When patrons come into the library they should encounter good librarians who do not have agendas. Librarians do not push books on patrons. Good librarians listen first. Patrons are not dictated to, but rather advised with suggestions. Patrons can form relationships with their librarians.

Getting to know the patrons is the key to librarians becoming guides through literature. What are your interests? What have you read that you have liked? Questions come from these answers and eventually librarians come closer to finding what their patrons like. Librarians can offer more selection than any list. A conversation with a librarian can connect you to stories and themes and interests more precisely.

A second chance to embrace reading and library services

Those who dreaded summer reading have the opportunity. They have a second chance. They can become veracious readers, lifelong students, and even regular patrons of their local libraries. They can benefit from the array of services and programs libraries offer.

Michael Cardin, MLIS, is the Young Adult Librarian at the East Smithfield Public Library in Smithfield, RI. This year’s Teen Summer Reading Program will be the seventh that he has planned and carried out.

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8 Comments on “Are you turning a child into a reluctant reader?”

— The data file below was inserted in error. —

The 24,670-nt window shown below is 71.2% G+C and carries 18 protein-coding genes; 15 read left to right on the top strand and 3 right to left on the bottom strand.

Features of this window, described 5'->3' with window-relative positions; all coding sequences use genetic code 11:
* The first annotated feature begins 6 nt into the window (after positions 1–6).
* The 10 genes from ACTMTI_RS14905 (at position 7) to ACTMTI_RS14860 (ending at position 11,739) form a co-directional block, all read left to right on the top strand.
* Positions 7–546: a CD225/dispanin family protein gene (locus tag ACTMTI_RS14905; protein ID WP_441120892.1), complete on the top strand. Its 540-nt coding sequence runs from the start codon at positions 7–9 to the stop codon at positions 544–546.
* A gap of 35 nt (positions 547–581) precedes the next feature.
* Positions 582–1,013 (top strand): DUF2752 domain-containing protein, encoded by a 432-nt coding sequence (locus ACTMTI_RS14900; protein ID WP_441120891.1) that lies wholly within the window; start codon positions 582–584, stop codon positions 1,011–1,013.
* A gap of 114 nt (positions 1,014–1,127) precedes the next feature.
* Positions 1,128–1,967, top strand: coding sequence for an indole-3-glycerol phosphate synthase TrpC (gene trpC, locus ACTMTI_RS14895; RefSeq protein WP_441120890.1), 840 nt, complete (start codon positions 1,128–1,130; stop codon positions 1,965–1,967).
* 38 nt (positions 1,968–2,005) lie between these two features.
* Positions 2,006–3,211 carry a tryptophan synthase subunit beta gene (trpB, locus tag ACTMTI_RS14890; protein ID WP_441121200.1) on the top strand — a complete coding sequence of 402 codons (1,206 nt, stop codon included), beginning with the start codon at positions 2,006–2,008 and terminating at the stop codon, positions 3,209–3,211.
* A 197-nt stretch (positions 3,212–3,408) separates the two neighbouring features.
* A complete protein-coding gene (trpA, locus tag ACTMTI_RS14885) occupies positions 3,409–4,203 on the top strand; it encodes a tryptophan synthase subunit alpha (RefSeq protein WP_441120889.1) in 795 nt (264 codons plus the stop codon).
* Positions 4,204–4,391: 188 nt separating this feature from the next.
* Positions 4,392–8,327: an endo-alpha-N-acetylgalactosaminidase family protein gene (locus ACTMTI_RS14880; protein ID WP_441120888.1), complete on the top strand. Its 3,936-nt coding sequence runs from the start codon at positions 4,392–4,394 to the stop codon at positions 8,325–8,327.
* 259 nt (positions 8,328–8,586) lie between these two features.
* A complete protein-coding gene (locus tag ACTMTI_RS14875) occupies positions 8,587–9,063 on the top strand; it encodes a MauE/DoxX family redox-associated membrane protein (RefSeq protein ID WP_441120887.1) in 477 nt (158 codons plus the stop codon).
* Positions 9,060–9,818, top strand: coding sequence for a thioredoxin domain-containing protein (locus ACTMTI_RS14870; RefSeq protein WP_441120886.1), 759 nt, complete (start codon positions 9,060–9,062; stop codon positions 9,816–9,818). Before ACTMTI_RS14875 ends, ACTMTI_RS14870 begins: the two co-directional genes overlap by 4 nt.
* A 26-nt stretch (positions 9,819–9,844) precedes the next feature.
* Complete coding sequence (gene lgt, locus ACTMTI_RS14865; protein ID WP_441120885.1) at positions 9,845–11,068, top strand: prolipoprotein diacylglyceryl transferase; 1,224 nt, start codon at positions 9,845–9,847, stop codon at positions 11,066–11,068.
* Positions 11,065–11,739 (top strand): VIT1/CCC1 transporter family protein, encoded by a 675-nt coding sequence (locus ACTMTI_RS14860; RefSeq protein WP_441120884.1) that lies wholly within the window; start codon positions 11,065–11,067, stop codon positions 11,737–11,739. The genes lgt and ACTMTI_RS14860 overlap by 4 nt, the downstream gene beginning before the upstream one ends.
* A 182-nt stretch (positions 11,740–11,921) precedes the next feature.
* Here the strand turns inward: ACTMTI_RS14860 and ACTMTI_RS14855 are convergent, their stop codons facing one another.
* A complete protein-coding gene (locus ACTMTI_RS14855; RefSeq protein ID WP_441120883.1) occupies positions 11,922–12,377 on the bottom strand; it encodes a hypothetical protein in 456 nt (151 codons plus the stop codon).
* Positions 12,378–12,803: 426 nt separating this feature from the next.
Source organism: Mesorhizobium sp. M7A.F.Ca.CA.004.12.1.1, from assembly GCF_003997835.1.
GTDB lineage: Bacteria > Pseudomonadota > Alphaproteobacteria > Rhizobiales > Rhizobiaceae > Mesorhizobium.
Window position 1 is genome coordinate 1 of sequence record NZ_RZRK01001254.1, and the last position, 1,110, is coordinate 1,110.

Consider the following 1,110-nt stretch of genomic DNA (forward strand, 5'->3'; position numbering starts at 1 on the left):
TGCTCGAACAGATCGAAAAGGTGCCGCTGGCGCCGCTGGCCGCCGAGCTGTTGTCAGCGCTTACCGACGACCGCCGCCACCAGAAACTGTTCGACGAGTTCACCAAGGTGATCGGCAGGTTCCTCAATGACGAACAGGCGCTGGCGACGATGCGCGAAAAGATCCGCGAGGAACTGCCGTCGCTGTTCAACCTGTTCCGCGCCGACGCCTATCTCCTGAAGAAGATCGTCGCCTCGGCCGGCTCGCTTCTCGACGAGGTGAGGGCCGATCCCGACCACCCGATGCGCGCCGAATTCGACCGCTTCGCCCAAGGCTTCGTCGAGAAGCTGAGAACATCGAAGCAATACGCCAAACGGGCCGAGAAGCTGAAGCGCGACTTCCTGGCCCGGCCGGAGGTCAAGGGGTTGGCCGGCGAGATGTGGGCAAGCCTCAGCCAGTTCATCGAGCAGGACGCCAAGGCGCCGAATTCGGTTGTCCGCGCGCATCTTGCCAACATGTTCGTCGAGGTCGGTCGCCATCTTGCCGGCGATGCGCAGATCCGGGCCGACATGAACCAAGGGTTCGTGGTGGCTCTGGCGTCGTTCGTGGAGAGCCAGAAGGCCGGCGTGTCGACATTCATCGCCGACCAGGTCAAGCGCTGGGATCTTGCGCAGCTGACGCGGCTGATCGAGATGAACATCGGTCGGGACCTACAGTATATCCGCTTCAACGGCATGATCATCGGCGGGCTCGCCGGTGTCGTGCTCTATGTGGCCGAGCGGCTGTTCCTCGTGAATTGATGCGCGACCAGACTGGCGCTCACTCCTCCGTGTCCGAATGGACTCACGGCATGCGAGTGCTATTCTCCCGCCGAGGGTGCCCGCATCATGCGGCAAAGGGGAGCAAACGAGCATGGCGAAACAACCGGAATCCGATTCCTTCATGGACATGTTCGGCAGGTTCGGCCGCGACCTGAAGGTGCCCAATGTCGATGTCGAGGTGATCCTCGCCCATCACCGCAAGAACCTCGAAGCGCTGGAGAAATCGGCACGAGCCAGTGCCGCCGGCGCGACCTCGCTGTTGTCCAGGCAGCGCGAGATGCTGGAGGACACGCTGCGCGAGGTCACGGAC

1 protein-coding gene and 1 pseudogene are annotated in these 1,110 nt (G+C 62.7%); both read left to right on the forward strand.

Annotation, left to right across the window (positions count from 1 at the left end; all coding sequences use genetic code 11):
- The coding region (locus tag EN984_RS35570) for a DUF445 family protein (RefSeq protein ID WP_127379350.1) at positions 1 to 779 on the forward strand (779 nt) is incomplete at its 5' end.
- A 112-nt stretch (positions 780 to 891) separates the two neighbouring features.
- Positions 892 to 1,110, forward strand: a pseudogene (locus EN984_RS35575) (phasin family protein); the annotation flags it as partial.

1. Bob says:

    Thanks, Michael. We certainly need to embrace libraries and to find ongoing ways to inspire children ( and others) to read! Good suggestions here. I wonder, though, what you think about the dramatic change in the way the library space seems to be used these days. Is it the new community square for reading and exchange of worthwhile ideas? Or has it too often become a place to check email messages on the computer screen or pick-up another video? Can we hope it will remain a storehouse for knowledge and a place for human reflection or will it become simply another location for entertainment and amusement? What do you think?

  2. Anonymous says:

    The library can be all of those things. you describes and still serve the community. Every library user’s needs are as unique to each person. The library can adapt and be whatever until needs to me like a homework center, a place for performers and speakers. to share their ideas and experiences

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  8. Anonymous says:

    I agree that summer reading lists can be a turn-off to young students. I wonder, do you have any suggestions as to how they can be made more appealing? I do think it is important for students to be reading over the summer, even if they would not pick up the activity by choice, to keep their minds active and avoid the “summer slide.” (It is probably most important for those kids, actually, because an aversion to reading may be a sign that they are struggling with it.) Perhaps the summer reading system should be set up in a way that allows for more agency on the part of the student? Requiring them to read a certain number of hours, but leaving the book choice up to them?